In her first public appearance as state attorney Monday, Melissa Nelson reiterated her campaign promise of restoring the public’s confidence in Northeast Florida’s criminal justice system.
Nelson admitted the challenge of changing the office’s culture will be an exacting task, but that she had a specific blueprint to accomplish that goal.
She told members of the Jacksonville Rotary Club she intends to appoint a committee to review all death penalty cases and issue recommendations, streamline her violent crime and homicide units to foster better communication, strengthen community relationships and increase transparency moving forward.
“I have recruited, as my most important advisors and leaders in our office, people who share the same values as I and whose careers reflect the competence, ethics, professionalism and exercise of judgement the public deserves,” she said.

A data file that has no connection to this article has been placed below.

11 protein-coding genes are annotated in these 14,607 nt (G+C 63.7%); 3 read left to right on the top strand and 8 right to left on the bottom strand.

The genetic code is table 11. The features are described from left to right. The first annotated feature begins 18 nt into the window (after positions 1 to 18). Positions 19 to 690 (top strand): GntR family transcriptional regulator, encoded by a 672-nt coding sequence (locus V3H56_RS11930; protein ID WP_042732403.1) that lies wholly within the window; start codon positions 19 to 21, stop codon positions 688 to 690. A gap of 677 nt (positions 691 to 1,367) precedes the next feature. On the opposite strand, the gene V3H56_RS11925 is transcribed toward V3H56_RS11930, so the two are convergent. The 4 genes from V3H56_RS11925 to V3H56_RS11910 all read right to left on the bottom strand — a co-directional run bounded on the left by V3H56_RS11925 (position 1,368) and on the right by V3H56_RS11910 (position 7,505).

Nelson’s appearance had all the hallmarks of an inaugural address where she shared with the audience what helped influence her philosophy.
Her father was a sheriff’s deputy and then a U.S. Marshall before retiring and Nelson told the crowd he was, in part, responsible for her “tough, but fair” approach to prosecution.
“The earliest and most powerful of my teachers was my father. He devoted his entire career to law enforcement and was the first who admonished me to never lose respect for the awesome power that the stroke of my pen had,” she said.
Nelson defeated incumbent Angela Corey in August’s Republican primary by close to 40 percentage points, signaling a departure from traditionally-conservative tough-on-crime-policies.
Corey gained national notoriety for her affinity for the death penalty and trying children as adults.